The libraries in question leveraged typosquatting techniques and masqueraded as other legitimate packages such as colors.js, crypto-js, discord.js, marked, and noblox.js, DevOps security firm JFrog said, attributing the packages as the work of “novice malware authors.”
The complete list of packages is below –
node-colors-sync (Discord token stealer)
color-self (Discord token stealer)
color-self-2 (Discord token stealer)
wafer-text (Environment variable stealer)
wafer-countdown (Environment variable stealer)
wafer-template (Environment variable stealer)
wafer-darla (Environment variable stealer)
lemaaa (Discord token stealer)
adv-discord-utility (Discord token stealer)
tools-for-discord (Discord token stealer)
mynewpkg (Environment variable stealer)
purple-bitch (Discord token stealer)
purple-bitchs (Discord token stealer)
noblox.js-addons (Discord token stealer)
kakakaakaaa11aa (Connectback shell)
markedjs (Python remote code injector)
crypto-standarts (Python remote code injector)
discord-selfbot-tools (Discord token stealer)
discord.js-aployscript-v11 (Discord token stealer)
discord.js-selfbot-aployscript (Discord token stealer)
discord.js-selfbot-aployed (Discord token stealer)
discord.js-discord-selfbot-v4 (Discord token stealer)
colors-beta (Discord token stealer)
vera.js (Discord token stealer)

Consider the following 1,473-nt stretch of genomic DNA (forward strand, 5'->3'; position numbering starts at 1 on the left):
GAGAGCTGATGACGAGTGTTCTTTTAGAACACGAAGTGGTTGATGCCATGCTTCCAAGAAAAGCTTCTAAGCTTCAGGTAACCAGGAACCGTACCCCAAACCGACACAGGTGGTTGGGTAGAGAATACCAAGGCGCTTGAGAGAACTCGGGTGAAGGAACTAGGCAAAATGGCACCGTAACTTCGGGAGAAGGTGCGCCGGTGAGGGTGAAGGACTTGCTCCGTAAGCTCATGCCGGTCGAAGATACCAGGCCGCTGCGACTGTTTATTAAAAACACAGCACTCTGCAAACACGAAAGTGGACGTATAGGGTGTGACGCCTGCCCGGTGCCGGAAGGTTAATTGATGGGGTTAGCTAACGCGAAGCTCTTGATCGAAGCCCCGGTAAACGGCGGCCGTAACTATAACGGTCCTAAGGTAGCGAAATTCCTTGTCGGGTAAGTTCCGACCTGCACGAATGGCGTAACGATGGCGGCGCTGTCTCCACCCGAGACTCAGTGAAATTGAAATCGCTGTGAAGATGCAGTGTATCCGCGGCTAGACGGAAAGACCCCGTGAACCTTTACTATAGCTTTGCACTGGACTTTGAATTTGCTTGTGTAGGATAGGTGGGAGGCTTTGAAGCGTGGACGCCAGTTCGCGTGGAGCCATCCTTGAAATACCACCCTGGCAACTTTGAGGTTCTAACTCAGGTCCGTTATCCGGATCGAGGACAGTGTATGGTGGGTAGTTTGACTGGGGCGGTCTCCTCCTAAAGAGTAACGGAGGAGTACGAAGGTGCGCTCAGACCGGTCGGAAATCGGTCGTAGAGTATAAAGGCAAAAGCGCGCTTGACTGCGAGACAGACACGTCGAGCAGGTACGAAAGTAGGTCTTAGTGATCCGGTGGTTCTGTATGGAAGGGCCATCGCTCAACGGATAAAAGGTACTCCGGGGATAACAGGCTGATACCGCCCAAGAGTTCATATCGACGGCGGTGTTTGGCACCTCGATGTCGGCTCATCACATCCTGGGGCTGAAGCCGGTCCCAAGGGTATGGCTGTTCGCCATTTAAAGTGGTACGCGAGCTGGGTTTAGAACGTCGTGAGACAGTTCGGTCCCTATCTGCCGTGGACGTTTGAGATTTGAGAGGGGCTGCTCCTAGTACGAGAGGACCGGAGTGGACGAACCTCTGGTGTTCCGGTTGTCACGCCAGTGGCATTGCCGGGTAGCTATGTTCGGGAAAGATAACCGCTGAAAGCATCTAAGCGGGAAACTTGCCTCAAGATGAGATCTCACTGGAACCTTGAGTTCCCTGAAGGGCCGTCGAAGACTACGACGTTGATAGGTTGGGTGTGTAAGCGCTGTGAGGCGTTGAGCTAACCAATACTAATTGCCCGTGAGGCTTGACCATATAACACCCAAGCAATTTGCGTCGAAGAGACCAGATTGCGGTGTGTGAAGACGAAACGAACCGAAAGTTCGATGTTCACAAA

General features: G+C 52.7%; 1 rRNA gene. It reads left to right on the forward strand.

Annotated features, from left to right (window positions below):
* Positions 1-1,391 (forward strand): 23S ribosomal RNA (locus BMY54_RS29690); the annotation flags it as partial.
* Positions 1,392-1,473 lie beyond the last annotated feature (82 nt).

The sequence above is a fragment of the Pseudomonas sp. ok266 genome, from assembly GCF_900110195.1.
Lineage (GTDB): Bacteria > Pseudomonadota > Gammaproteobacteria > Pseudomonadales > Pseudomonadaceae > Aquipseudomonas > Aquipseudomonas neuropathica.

discord-protection (Discord token stealer)
Discord tokens have emerged as lucrative means for threat actors to gain unauthorized access to accounts sans a password, enabling the operators to exploit the access to propagate malicious links via Discord channels.
Environment variables, stored as key-value pairs, are used to save information pertaining to the programming environment on the development machine, including API access tokens, authentication keys, API URLs, and account names.
Two rogue packages, named markedjs and crypto-standarts, stand out for their role as duplicate trojan packages in that they completely replicate the original functionality of well-known libraries marked and crypto-js, but feature additional malicious code to remotely inject arbitrary Python code.
Another malicious package is lemaaa, “a library which is meant to be used by malicious threat actors to manipulate Discord accounts,” researchers Andrey Polkovnychenko and Shachar Menashe said. “When used in a certain way, the library will hijack the secret Discord token given to it, in addition to performing the requested utility function.”
Specifically, lemaaa is engineered to use the supplied Discord token to siphon victim’s credit card information, take over the account by changing the account password and email, and even remove all of the victim’s friends.
Vera.js, also a Discord token grabber, takes a different approach to carry out its token theft activities. Instead of retrieving the information from local disk storage, it retrieves the tokens from a web browser’s local storage.
“This technique can be helpful to steal tokens that were generated when logging using the web browser to the Discord website, as opposed to when using the Discord app (which saves the token to the local disk storage),” the researchers said.
If anything, the findings are the latest in a series of disclosures uncovering the abuse of NPM to deploy an array of payloads ranging from info-stealers up to full remote access backdoors, making it imperative that developers inspect their package dependencies to mitigate typosquatting and dependency confusion attacks.